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Distribution and observed trends of wild Rangifer populations throughout the circumpolar Arctic (from The Circum Arctic Rangifer Monitoring and Assessment Network, CARMA). Note: Wild boreal forest reindeer have not been mapped by CARMA and thus are not represented here. Published in the Arctic Biodiversity Trends 2010 - Selected indicators of change, INDICATOR #02 - released in 2010
Figure 4.1. Avian biodiversity in different regions of the Arctic. Charts on the inner circle show species numbers of different bird groups in the high Arctic, on the outer circle in the low Arctic. The size of the charts is scaled to the number of species in each region, which ranges from 32 (Svalbard) to 117 (low Arctic Alaska). CAFF 2013. Arctic Biodiversity Assessment. Status and Trends in Arctic biodiversity. Conservation of Arctic Flora and Fauna, Akureyri - Birds (Chapter 4) page 145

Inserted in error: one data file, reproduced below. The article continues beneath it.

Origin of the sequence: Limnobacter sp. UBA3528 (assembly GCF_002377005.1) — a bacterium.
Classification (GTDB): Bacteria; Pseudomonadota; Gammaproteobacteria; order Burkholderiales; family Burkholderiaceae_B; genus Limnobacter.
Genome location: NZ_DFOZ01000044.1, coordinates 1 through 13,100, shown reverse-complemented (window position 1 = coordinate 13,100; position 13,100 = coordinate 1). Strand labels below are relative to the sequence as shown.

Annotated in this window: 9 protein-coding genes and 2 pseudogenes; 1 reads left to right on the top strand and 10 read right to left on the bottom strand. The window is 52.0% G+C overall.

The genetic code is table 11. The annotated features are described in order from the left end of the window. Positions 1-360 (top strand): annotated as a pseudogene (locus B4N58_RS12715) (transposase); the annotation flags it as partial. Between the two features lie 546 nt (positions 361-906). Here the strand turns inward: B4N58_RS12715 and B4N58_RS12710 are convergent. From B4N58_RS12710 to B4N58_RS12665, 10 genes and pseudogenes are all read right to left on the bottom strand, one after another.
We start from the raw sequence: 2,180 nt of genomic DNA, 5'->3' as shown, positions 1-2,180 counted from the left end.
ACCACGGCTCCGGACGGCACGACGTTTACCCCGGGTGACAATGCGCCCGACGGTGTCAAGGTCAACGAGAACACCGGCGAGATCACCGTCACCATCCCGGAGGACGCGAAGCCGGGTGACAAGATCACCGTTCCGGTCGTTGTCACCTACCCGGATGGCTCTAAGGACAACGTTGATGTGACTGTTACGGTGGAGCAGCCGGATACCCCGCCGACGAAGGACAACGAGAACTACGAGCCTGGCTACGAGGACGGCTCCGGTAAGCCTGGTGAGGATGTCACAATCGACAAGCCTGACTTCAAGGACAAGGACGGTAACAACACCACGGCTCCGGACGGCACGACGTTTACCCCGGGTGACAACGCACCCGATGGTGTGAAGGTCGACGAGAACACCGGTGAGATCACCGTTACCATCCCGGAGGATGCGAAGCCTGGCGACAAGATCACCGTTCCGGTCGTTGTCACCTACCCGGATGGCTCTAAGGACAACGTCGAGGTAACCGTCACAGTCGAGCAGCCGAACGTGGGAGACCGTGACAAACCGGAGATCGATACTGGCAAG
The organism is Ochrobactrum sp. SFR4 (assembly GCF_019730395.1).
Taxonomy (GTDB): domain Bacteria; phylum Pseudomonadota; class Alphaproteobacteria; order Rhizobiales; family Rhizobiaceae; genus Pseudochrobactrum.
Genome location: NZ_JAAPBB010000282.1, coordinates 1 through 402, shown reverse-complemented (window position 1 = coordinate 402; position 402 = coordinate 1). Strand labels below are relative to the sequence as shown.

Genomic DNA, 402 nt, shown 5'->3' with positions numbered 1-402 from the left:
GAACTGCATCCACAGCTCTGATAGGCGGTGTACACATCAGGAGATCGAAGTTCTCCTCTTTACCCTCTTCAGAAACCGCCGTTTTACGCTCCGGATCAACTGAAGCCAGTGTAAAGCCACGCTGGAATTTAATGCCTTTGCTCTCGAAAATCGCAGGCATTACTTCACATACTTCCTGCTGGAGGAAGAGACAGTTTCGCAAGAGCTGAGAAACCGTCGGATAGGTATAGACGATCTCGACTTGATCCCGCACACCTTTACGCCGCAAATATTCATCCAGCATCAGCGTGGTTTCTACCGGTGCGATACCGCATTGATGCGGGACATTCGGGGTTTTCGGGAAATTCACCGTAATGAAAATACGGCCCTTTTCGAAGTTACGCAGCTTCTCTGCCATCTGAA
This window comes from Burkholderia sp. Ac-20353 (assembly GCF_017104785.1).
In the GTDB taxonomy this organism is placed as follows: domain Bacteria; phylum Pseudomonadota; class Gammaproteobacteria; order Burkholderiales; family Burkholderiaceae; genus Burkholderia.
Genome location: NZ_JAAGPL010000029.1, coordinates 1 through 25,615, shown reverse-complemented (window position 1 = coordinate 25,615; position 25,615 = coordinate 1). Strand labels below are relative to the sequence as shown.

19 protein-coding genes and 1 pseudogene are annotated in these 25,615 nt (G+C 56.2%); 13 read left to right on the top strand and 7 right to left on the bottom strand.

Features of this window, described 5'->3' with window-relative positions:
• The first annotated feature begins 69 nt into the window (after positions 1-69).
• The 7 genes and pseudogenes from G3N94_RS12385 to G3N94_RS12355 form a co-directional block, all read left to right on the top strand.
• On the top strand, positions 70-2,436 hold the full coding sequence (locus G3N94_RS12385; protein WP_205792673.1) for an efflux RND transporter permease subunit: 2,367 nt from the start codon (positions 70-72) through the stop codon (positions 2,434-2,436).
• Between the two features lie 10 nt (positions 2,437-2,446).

The distribution of Arctic char species complex, sensu stricto, and the location of introduced populations. Published in the Arctic Biodiversity trends 2010, Indicator #06 Arctic char, page 41 - released in May 2010